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Issue: STRUCTURE-INFO (Version 1)

Please be sure to cc Dick@WHEATIES.AI.MIT.EDU in any correspondence
on this issue since he's not on CL-Cleanup.

Issue:        STRUCTURE-INFO
References:   Structures (pp305-320)
Category:     ADDITION
Edit history: 24-Jun-88, Version 1 by Pitman and Waters
Status:	      For Internal Discussion

Problem Description:

  There is no portable way to determine whether something is a structure
  and no portable way to ask abstractly what the contents of a structure
  are without understanding that particular structure.


  Introduce these new functions:

   STRUCTUREP thing					[Function]

    Predicate returns true if the given object is represented as
    a structure (without the use of DEFSTRUCT's :TYPE option).
    Otherwise, returns false.

   STRUCTURE-CONTENTS structure 			[Function]

    Returns an alist of field names (as keywords) and field values showing
    the contents of the STRUCTURE. The STRUCTURE may be any object
    for which STRUCTUREP returns true.

Test Case:

  (DEFSTRUCT (FRED (:TYPE VECTOR)) (A 1) (B 2) (C 3))

  (DEFSTRUCT WILMA (A 1) (B 2) (C 3))
  (STRUCTURE-CONTENTS WILMA) => ((:A . 1) (:B . 2) (:C . 3))


  STRUCTUREP is important for implementing a portable pretty printer in
  a number of ways.  STRUCTURE-CONTENTS is less important, but is necessary
  if a portable pretty printer is to print structures in #S notation.

Current Practice:

  Some implementations, such as Symbolics Genera, provide
  Most implementations do not go so far as to provide STRUCTUREP, however.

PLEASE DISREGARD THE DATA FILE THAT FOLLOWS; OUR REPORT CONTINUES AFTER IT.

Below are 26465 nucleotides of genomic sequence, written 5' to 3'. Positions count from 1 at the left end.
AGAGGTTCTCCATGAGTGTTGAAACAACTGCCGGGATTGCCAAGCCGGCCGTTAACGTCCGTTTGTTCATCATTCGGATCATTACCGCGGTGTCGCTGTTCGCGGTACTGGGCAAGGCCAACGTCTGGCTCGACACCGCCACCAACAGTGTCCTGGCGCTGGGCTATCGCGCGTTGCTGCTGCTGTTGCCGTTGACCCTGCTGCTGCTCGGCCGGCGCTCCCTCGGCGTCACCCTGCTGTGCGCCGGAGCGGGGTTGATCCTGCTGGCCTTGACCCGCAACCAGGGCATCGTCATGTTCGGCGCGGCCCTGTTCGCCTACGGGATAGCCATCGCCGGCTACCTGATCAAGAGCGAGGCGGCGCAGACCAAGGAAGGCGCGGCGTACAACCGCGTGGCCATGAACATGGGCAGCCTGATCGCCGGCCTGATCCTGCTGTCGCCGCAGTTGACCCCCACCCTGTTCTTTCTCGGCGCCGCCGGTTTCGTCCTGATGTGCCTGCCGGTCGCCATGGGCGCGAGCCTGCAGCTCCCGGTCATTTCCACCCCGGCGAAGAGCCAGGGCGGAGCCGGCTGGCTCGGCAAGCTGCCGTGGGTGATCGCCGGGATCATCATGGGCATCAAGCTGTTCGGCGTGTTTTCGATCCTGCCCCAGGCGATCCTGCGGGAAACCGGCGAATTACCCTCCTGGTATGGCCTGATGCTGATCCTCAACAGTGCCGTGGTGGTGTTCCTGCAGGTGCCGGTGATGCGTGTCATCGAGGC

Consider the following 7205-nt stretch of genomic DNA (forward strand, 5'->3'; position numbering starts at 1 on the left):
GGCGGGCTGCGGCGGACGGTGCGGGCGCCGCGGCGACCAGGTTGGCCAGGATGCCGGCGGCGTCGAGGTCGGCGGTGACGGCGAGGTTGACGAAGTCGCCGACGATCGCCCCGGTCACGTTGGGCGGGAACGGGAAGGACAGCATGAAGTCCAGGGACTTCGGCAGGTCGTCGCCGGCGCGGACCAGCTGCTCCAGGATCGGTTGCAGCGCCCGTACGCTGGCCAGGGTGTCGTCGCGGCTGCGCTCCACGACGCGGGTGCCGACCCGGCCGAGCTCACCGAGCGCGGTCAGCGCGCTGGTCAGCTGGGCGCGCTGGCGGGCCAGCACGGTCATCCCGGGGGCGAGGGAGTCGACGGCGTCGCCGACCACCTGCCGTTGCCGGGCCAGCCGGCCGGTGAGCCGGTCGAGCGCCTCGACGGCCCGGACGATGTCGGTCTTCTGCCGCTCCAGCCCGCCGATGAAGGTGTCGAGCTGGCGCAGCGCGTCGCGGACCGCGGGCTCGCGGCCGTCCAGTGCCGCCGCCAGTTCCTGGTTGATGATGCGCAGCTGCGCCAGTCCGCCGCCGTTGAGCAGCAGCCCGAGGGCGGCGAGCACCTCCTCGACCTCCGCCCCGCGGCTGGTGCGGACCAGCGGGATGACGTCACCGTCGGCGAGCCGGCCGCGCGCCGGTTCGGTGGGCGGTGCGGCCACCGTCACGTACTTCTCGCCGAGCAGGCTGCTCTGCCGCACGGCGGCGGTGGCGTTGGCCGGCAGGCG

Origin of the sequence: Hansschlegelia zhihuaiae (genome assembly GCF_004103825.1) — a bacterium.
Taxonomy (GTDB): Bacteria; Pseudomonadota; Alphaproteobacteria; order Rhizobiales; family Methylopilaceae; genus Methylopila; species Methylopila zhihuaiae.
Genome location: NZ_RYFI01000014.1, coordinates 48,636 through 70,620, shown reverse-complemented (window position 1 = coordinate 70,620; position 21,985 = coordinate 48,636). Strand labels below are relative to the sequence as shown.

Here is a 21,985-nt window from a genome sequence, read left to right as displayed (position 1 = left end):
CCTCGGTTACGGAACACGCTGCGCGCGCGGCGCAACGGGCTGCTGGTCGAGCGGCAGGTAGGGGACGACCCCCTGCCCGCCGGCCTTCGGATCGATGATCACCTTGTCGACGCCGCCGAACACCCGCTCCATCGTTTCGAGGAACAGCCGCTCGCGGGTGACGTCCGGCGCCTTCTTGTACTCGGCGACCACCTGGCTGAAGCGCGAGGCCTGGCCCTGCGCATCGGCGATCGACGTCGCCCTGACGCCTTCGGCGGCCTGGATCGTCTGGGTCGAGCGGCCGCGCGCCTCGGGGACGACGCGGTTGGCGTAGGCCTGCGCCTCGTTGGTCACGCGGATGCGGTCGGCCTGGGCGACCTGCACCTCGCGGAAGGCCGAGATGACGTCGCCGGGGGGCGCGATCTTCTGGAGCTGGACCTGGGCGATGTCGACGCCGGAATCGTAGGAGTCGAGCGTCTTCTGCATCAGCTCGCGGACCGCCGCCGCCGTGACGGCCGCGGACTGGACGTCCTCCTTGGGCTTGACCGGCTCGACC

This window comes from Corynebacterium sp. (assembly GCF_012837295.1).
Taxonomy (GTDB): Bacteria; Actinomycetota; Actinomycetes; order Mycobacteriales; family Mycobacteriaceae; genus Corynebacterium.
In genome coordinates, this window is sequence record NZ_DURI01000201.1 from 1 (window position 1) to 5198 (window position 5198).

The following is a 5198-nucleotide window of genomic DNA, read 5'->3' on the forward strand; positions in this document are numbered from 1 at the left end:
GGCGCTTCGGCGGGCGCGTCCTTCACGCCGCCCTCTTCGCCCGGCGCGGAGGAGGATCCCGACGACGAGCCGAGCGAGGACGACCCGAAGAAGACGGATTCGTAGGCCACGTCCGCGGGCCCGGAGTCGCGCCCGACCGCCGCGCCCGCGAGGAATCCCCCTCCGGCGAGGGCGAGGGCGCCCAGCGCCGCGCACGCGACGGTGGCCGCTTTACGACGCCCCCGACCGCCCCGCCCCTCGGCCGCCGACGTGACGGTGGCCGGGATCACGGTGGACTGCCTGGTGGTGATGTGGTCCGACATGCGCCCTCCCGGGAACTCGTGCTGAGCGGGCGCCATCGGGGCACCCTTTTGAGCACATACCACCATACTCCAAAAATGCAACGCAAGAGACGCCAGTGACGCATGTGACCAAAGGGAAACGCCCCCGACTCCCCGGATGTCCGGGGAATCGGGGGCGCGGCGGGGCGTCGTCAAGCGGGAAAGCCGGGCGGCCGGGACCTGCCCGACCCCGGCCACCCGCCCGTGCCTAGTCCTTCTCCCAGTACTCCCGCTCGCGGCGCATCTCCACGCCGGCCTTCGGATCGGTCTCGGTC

Probably no implementations offer STRUCTURE-CONTENTS in any exported form.

Cost to Implementors:

  Since the standard printer must access this same information when 
  printing structures, it must be very trivial to provide this functionality.

Cost to Users:

  None. This is an upward compatible change.

Cost of Non-Adoption:

  Portable pretty printers would not be able to pretty-print structure
  objects in #S notation.


  In addition to pretty printers, this might be of some use to programmers
  customizing the generic function DESCRIBE, or to people writing
  DESCRIBE-like facilities.


  No major aesthetic impact.


  Dick Waters submitted a request for changes of this kind in a letter to
  X3J13 dated June 14, 1988. Pitman wrote up the request formally.

  If the CLOS meta-object protocol becomes a standard part of CL, this
  facility would not be necessary.  However, if that protocol is in any way
  optional, it would be useful to have this interface since it can be
  implemented using considerably less powerful primitives than that
  protocol offers.